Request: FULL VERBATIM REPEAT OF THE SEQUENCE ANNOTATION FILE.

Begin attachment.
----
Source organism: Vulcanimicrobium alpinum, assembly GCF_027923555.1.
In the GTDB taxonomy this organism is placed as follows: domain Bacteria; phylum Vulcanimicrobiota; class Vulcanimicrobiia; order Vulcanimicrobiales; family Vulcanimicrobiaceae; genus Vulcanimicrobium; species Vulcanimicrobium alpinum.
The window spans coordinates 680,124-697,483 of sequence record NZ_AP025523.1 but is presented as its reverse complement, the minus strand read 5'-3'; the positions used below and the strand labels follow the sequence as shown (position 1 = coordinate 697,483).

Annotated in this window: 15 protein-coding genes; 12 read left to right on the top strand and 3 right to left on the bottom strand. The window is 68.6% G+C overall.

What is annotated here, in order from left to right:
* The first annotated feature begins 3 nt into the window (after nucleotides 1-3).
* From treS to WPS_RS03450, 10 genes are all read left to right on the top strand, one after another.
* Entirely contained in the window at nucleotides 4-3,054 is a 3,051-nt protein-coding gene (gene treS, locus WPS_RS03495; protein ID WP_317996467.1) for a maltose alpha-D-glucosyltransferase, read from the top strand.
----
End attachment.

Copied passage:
Source organism: Vulcanimicrobium alpinum, assembly GCF_027923555.1.
In the GTDB taxonomy this organism is placed as follows: domain Bacteria; phylum Vulcanimicrobiota; class Vulcanimicrobiia; order Vulcanimicrobiales; family Vulcanimicrobiaceae; genus Vulcanimicrobium; species Vulcanimicrobium alpinum.
The window spans coordinates 680,124-697,483 of sequence record NZ_AP025523.1 but is presented as its reverse complement, the minus strand read 5'-3'; the positions used below and the strand labels follow the sequence as shown (position 1 = coordinate 697,483).

Annotated in this window: 15 protein-coding genes; 12 read left to right on the top strand and 3 right to left on the bottom strand. The window is 68.6% G+C overall.

What is annotated here, in order from left to right:
* The first annotated feature begins 3 nt into the window (after nucleotides 1-3).
* From treS to WPS_RS03450, 10 genes are all read left to right on the top strand, one after another.
* Entirely contained in the window at nucleotides 4-3,054 is a 3,051-nt protein-coding gene (gene treS, locus WPS_RS03495; protein ID WP_317996467.1) for a maltose alpha-D-glucosyltransferase, read from the top strand.